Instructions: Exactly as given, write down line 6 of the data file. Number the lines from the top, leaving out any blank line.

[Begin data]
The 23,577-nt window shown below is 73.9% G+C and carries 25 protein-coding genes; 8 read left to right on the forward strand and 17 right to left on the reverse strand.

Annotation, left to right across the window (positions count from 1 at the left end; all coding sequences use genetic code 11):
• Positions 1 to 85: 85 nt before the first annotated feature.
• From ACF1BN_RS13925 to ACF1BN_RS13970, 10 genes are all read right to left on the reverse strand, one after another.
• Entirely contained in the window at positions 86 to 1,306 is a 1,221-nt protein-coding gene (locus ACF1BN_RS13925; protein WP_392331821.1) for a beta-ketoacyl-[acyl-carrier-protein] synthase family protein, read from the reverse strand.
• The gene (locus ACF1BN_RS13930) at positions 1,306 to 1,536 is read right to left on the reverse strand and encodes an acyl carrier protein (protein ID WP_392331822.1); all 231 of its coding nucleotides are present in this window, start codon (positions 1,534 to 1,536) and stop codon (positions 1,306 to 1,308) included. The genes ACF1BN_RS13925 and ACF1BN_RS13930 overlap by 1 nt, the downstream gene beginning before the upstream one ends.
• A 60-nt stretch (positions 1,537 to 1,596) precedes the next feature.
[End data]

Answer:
• The gene (locus ACF1BN_RS13930) at positions 1,306 to 1,536 is read right to left on the reverse strand and encodes an acyl carrier protein (protein ID WP_392331822.1); all 231 of its coding nucleotides are present in this window, start codon (positions 1,534 to 1,536) and stop codon (positions 1,306 to 1,308) included. The genes ACF1BN_RS13925 and ACF1BN_RS13930 overlap by 1 nt, the downstream gene beginning before the upstream one ends.